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New Effort Launched to Train Health Professionals in Nutrition and Physical Activity

Monday, March 21, 2016

Washington, D.C. – Today, two in three Americans are overweight or have obesity. Yet only one in eight visits with a doctor involves counseling on the benefits of a healthy diet. And only 30 percent of medical schools meet the minimum number of hours of education in nutrition and exercise science. That’s why the Bipartisan Policy Center, American College of Sports Medicine (ACSM), Alliance for a Healthier Generation (the Alliance), and Institute of Medicine (IOM) are joining together in a new national effort to ensure medical students, physicians, nurses, and other health professionals are taught about how to initiate discussions with patients that help prevent or treat obesity.

This multi-year project grew out of BPC’s report, Teaching Nutrition and Physical Activity in Medical School: Training Doctors for Prevention-Oriented Care, which was released in 2014 with ACSM and the Alliance. The report shows that current training for health professionals in nutrition and exercise is inadequate to cope with the nation’s obesity epidemic and offers recommendations on how to remedy that deficit. It also points out that more than 75 percent of physicians feel they have received inadequate training to counsel their patients on diet and exercise.

The new effort will focus on implementing three policy recommendations for change: 1) developing and implementing core competencies to address, treat, and prevent obesity across health professions; 2) improving reimbursement policy to support health services that target lifestyle factors such as nutrition and physical activity; and 3) recognizing and rewarding innovation to drive continued funding and administrative support for reform efforts already underway.

“Health care professionals are on the front lines of the battle against obesity and metabolic disease,” said former Secretary of Agriculture and Co-chair of BPC’s Prevention Initiative Dan Glickman. “They are uniquely positioned to prompt change among individuals, families, and society as a whole. That’s why we need to ensure that they have the tools to help their patients practice healthy lifestyles.”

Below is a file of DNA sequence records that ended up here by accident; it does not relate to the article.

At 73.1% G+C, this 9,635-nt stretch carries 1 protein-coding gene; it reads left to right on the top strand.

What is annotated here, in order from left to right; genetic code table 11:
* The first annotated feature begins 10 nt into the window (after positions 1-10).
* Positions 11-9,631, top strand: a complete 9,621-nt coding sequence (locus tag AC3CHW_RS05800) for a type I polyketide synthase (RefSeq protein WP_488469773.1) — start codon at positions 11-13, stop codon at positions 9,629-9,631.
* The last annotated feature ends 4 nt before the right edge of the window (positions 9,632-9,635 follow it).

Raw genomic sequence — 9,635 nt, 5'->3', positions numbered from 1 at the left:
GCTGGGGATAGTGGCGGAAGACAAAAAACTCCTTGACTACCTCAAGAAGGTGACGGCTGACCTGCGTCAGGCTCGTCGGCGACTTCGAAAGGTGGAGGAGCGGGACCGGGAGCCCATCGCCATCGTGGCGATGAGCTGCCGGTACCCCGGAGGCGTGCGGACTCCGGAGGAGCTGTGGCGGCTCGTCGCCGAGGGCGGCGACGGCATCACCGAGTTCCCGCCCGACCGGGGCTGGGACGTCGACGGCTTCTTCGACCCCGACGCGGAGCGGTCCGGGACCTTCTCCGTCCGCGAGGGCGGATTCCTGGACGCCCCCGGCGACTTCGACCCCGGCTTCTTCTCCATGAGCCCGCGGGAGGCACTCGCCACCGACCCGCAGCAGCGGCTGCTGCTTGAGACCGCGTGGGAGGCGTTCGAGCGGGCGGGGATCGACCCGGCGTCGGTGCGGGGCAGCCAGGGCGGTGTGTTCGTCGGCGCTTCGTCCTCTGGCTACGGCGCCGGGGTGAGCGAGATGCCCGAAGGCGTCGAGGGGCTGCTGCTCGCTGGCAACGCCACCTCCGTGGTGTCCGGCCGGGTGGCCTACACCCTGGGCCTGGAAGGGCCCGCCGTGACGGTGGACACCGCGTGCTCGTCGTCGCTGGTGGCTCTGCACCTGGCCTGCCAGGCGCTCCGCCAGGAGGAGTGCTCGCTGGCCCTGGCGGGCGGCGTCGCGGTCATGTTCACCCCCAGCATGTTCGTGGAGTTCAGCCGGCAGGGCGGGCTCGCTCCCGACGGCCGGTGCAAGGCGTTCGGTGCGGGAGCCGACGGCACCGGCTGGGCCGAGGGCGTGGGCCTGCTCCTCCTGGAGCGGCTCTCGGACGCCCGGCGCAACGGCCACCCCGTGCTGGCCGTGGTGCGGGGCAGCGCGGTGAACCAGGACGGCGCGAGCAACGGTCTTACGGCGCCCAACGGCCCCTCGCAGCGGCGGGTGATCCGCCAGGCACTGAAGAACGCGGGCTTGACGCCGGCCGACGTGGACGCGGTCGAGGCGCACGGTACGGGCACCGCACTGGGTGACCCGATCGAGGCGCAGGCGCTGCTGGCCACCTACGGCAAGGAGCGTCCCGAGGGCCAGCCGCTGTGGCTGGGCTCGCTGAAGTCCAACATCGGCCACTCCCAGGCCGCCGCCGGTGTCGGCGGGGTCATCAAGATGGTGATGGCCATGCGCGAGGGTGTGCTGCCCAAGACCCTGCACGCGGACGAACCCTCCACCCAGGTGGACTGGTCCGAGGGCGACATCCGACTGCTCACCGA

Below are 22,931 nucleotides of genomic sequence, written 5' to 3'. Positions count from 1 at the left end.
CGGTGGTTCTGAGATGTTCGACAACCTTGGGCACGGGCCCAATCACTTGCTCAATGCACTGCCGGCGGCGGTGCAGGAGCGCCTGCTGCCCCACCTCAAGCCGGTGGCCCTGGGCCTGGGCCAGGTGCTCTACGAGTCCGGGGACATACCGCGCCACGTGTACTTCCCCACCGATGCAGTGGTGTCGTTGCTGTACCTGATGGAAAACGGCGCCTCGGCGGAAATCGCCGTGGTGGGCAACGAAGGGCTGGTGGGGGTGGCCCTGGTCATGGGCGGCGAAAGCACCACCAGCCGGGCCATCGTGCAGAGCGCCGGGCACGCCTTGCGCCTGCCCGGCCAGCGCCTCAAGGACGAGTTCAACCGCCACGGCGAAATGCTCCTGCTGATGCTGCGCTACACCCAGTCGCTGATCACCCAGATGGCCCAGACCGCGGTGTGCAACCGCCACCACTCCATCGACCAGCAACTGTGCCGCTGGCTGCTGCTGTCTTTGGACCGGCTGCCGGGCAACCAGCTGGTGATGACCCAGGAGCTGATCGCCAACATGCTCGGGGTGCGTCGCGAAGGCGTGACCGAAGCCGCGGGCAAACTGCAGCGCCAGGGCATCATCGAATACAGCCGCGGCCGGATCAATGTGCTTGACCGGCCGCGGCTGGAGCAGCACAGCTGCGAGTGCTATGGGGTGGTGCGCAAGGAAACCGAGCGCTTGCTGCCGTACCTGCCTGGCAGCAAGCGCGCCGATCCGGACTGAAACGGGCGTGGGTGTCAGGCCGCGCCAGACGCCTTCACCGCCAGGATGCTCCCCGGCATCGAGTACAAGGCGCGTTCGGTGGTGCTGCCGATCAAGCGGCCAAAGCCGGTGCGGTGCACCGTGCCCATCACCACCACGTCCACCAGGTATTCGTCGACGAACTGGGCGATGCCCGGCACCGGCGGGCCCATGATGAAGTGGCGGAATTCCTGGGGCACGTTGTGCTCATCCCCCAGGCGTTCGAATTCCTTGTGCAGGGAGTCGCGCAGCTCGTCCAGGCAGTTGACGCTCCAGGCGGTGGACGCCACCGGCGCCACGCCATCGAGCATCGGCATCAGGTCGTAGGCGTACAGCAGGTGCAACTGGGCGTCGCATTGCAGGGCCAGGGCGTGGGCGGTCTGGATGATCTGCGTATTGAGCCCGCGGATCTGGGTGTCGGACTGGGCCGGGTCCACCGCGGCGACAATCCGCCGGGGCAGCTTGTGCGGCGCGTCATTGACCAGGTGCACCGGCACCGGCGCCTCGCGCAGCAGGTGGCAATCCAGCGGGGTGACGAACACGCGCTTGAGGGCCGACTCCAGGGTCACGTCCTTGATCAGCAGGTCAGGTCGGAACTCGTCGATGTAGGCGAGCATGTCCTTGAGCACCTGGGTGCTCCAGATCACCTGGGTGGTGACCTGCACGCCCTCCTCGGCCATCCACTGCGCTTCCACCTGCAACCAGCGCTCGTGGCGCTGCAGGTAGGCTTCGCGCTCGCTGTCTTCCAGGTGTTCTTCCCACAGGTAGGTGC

“Few training programs for health professionals teach providers how to begin conversations about obesity and how to engage people with obesity in care,” said Dr. William Dietz, consultant to the IOM Roundtable on Obesity Solutions. “The grant from the Robert Wood Johnson Foundation provides us with the support necessary to improve care by developing core competencies for the many different types of providers engaged in the prevention and treatment of obesity.”

“The health care marketplace needs to place greater value on preventive care,” said Chief Executive Officer and Executive Vice President of the American College of Sports Medicine Jim Whitehead. “Doing so will provide medical schools with the incentive to train their students accordingly. And it will give medical professionals the leverage they need to address healthy lifestyles with their patients.”

“We’ve seen firsthand the value of expanding reimbursement for evidence-based preventive services through our Healthier Generation Benefit,” said Dr. Howell Wechsler, chief executive Officer of the Alliance for a Healthier Generation. “It’s critical that we bring evidence-based preventive services to the forefront of medical education reform.”

The project is funded by a multi-year grant from the Robert Wood Johnson Foundation.

Learn more about BPC’s work on training health professionals.

KEYWORDS: DAN GLICKMAN, INSTITUTE OF MEDICINE